"And we see (this) with regularity." Suspicious or sloppy record-keeping is so common they encounter some aspect of it in virtually every case they investigate. It is part of the culture. It is part of the training.
A Bee review of nearly 150 falsification cases reveals that residents are the victims of records fraud in California nursing homes. The most common patterns include:
• Covering up bad outcomes. A patient dies or is injured, and the nursing home staff or administrators rewrite the records to minimize blame or liability.
• Fill-in-the-blank charting. Overworked or lazy staff members take massive shortcuts, filling out charts en masse, not knowing whether treatments took place or if the information is accurate.
• Missing medicines. Medications are checked off as being given, but investigators later find unopened boxes or discrepancies with pharmacy records.
Less common are accusations that staff falsify consent forms to sedate patients, or backdate forged documents agreeing to settle disputes through arbitration. Attorneys on both sides agree that a medical chart is an integral aspect of patient care – a changing, living record of big events and small. The chart follows a patient, sometimes for decades. Other providers rely on its accuracy to determine care or revise treatment. An accurate chart leads to quality care. An inaccurate one can cause serious harm and cover up the lack of care.
Elder abuse experts agree that fraudulent charting can be traced to understaffing. Public documents reveal tales of chaotic shifts on which certified nurse assistants are scrambling to provide care.
The Bee found several falsification cases in which nursing staff continued filling in the "activities of daily living" on charts of patients who were already dead. Another incident where a nursing supervisor documented that she performed a 35-minute treatment on the elderly man on the day he was hospitalized eight miles away.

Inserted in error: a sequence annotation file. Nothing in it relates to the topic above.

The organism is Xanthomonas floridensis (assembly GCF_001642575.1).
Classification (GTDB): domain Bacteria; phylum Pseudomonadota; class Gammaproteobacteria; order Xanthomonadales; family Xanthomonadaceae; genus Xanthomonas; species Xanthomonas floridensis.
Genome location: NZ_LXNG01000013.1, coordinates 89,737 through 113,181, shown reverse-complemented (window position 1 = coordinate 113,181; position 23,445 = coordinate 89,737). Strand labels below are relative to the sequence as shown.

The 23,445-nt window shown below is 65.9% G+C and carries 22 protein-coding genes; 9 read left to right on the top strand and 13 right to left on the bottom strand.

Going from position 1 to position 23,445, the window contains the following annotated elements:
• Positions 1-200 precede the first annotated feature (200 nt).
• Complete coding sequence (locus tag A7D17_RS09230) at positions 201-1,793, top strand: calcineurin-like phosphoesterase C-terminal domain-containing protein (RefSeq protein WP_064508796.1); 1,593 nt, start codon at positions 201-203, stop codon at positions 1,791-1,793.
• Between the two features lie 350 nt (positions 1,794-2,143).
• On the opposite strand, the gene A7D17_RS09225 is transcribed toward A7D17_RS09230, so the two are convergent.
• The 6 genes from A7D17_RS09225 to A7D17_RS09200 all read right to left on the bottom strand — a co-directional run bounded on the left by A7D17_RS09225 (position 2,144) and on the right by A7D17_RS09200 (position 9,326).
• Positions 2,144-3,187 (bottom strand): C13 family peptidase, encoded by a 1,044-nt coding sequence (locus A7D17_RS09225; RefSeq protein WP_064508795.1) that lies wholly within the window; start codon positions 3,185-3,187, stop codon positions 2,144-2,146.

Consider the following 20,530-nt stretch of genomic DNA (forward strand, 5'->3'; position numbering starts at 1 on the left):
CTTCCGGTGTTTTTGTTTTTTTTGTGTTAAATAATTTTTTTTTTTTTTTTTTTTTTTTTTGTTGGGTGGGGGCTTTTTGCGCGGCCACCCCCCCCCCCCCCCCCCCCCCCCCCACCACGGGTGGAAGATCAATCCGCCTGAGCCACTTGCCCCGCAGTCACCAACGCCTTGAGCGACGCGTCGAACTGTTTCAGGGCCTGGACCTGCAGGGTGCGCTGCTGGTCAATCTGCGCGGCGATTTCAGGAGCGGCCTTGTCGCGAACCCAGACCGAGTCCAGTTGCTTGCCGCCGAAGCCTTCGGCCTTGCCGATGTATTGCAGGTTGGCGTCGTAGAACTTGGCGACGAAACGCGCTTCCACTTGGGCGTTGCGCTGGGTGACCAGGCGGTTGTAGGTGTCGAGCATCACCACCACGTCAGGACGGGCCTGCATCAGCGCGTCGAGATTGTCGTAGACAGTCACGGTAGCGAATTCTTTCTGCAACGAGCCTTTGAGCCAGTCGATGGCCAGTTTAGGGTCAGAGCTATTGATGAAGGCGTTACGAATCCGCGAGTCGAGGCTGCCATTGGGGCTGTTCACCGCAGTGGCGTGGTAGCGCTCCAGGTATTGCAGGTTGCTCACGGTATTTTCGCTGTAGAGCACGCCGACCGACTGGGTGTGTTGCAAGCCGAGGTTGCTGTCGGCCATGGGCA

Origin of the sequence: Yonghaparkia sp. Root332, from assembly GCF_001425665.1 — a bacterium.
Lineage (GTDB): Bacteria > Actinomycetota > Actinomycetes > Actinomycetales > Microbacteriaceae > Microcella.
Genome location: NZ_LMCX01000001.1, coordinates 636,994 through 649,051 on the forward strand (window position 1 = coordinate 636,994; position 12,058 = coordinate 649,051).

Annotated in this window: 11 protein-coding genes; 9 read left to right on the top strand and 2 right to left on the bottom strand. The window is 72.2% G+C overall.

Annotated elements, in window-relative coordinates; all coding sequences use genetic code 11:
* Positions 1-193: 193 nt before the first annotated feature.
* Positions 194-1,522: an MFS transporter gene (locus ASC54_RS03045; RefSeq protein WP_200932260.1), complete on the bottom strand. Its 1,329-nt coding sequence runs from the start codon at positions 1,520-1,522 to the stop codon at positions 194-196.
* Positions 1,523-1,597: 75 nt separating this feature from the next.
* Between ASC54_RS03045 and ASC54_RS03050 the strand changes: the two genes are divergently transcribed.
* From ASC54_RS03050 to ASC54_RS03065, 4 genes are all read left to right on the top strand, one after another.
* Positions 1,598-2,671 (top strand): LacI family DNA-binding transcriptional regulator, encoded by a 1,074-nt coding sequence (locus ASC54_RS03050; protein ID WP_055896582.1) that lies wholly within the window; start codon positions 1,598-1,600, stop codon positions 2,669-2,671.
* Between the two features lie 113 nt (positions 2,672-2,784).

Sylvia Saucedo, a retired housekeeper who had been recuperating from pneumonia at Mission Terrace Convalescent Hospital in Santa Barbara. Four days after being admitted in January 2009, she fell, suffering a permanent brain injury. The attorneys said they suspected that the director of nursing had rewritten the assessment to say Saucedo was, in fact, at low or no risk of falling when she checked in. If so, that would potentially diminish the facility’s liability.
Shortly before trial, the attorneys said they suddenly realized that their copy of the director’s assessment did not have enough holes punched in the margin to fit in the original binder.
"It was such an ‘aha’ moment," said Moore. "We thought, ‘These records were never part of her chart.’ "
In 2004, the California attorney general’s office relied on hidden-camera footage in an Escondido nursing home to charge 12 employees with felony elder abuse. Ten of the workers also were accused of the misdemeanor offense of falsifying medical records.
A year later, though, an appeals court found the employees had been improperly charged because the regulations applied to the facility’s owners, not its workers.